LONDON (Reuters) -Britain's financial watchdog said it was close to a decision on whether to take enforcement action regarding the suspension of a fund run by veteran stock picker Neil Woodford, which left investors out of pocket.
The 3 billion pound ($4.07 billion) LF Woodford Equity Income Fund was suspended in June 2019 after it ran out of cash to pay back investors seeking to leave after a period of underperformance. The fund was heavily exposed to unlisted, hard-to-sell stocks.
The Financial Conduct Authority opened an investigation in June 2019 into the circumstances relating to the suspension.
"We are now finalising our legal analysis with a view to making decisions as to whether to take action and, if so, what action should be taken and against whom," Financial Conduct Authority CEO Nikhil Rathi said in a letter to parliament's Treasury Select Committee (TSC), made public on Monday.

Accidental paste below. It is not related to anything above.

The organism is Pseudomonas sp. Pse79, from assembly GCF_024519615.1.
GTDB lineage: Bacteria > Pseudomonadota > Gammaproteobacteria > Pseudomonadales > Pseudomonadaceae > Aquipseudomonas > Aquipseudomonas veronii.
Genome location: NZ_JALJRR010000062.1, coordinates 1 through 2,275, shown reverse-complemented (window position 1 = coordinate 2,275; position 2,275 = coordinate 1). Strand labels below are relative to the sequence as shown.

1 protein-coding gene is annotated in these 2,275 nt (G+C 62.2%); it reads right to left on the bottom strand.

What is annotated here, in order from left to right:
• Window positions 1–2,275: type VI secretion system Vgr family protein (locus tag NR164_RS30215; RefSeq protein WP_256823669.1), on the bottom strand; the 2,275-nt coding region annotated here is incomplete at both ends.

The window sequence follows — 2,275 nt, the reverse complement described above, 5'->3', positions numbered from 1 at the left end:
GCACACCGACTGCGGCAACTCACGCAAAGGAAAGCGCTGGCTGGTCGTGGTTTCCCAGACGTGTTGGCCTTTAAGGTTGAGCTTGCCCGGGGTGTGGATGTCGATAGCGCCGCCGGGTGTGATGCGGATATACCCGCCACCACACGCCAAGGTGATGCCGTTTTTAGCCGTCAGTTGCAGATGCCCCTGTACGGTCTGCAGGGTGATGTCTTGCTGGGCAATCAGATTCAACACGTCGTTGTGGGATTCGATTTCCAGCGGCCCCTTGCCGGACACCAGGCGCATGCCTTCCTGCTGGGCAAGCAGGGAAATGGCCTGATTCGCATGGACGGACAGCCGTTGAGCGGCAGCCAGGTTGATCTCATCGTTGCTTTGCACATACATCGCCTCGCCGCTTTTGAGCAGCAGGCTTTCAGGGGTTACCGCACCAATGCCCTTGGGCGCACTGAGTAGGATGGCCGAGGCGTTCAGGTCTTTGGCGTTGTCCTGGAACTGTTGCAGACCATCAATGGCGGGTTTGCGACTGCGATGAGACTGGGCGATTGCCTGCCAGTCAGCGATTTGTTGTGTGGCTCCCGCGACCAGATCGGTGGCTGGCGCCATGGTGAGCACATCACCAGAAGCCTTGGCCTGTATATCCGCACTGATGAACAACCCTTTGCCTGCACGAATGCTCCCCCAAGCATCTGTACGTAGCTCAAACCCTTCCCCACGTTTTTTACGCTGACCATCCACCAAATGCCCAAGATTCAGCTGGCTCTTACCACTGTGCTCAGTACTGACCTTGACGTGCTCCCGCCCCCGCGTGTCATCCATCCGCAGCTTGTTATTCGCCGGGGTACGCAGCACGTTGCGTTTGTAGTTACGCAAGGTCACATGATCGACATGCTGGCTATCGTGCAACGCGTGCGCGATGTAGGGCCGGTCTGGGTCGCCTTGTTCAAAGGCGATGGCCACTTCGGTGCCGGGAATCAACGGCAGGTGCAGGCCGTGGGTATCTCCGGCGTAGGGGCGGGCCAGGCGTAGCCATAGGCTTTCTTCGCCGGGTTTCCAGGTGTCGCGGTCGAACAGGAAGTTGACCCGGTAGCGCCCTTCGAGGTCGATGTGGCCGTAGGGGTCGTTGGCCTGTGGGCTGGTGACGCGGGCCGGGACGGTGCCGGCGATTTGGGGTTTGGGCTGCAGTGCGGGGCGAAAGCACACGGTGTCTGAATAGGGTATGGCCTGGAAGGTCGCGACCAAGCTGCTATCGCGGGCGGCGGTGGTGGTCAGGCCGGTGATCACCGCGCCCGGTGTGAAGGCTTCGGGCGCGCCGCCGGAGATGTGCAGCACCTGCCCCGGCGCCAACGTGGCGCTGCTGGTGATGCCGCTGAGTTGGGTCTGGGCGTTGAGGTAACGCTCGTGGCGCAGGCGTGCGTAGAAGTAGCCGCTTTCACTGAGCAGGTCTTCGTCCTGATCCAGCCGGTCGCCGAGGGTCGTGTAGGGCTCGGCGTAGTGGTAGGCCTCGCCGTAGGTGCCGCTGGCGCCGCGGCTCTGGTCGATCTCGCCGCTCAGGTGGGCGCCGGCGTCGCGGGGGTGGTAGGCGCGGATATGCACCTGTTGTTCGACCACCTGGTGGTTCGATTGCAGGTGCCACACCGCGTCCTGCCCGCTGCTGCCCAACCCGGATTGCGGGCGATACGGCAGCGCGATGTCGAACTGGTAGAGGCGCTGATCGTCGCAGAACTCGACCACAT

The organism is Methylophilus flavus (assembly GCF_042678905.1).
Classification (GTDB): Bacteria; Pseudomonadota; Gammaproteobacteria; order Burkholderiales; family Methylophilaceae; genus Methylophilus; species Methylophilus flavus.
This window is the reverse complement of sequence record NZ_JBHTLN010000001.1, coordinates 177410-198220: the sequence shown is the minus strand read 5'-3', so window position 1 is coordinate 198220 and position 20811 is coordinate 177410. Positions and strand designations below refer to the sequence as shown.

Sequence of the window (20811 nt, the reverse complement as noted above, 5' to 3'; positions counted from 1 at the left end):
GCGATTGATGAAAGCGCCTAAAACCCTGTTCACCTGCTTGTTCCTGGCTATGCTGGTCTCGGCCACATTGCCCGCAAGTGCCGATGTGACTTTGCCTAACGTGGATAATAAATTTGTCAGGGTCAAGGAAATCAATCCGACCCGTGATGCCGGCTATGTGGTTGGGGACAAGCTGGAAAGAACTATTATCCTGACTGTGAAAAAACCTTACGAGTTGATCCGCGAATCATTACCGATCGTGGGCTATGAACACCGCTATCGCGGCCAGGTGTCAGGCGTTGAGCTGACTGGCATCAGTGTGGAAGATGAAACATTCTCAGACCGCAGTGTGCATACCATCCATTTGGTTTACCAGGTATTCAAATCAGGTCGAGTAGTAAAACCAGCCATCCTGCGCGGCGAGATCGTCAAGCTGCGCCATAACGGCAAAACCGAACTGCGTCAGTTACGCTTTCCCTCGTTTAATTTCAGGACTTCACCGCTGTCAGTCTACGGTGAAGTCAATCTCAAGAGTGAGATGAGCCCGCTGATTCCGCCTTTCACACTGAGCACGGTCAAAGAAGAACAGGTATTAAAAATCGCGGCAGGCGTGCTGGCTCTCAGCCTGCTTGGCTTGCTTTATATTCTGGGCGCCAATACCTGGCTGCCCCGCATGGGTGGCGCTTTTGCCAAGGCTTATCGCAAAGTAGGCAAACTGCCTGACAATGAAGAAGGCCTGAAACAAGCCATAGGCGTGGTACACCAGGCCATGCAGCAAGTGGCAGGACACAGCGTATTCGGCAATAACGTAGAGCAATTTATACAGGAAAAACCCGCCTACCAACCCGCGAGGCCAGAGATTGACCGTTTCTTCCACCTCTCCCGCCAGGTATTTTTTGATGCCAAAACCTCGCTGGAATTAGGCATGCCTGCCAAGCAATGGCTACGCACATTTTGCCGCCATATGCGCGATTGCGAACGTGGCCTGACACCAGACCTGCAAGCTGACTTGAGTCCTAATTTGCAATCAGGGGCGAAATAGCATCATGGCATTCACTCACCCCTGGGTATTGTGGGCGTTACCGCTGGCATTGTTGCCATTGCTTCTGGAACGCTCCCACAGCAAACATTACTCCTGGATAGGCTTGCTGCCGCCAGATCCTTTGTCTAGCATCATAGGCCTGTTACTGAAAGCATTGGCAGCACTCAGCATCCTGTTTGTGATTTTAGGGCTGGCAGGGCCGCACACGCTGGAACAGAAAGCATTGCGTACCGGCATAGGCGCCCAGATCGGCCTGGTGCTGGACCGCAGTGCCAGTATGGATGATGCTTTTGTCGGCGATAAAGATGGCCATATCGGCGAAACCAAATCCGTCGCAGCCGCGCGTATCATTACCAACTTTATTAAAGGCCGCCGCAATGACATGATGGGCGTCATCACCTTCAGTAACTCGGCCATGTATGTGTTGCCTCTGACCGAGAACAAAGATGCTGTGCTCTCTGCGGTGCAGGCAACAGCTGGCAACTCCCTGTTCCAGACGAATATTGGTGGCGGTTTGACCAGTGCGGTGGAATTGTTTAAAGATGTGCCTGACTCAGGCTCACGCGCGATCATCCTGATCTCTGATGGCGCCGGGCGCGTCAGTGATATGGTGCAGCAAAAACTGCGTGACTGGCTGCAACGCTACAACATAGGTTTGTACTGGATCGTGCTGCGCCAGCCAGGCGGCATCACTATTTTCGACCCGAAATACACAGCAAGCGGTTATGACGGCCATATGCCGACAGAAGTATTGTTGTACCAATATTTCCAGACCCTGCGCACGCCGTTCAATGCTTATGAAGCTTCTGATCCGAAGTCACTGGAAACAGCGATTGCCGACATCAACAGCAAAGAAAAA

Rathi said all key evidence has been gathered.
"If any disciplinary action is taken, in the interests of fairness, we will be unable to identify who it is against and what the allegations are until certain stages have been completed. The timing of any outcome will also be contingent on whether the proceedings are contested," Rathi said.
TSC Chair Mel Stride said on Monday in a response to Rathi's letter that the FCA should ensure "as swift as possible a conclusion" to the probe, saying it remains a matter of keen interest to the lawmakers.
Around 2.5 billion pounds in the fund has been handed back to investors.
The suspension of the fund, along with the freezing of some property funds after the June 2016 Brexit referendum, prompted regulators to review rules that allow such funds to offer daily redemptions to investors.
($1 = 0.7366 pounds)
(Reporting by Huw Jones and Carolyn Cohn; editing by Susan Fenton)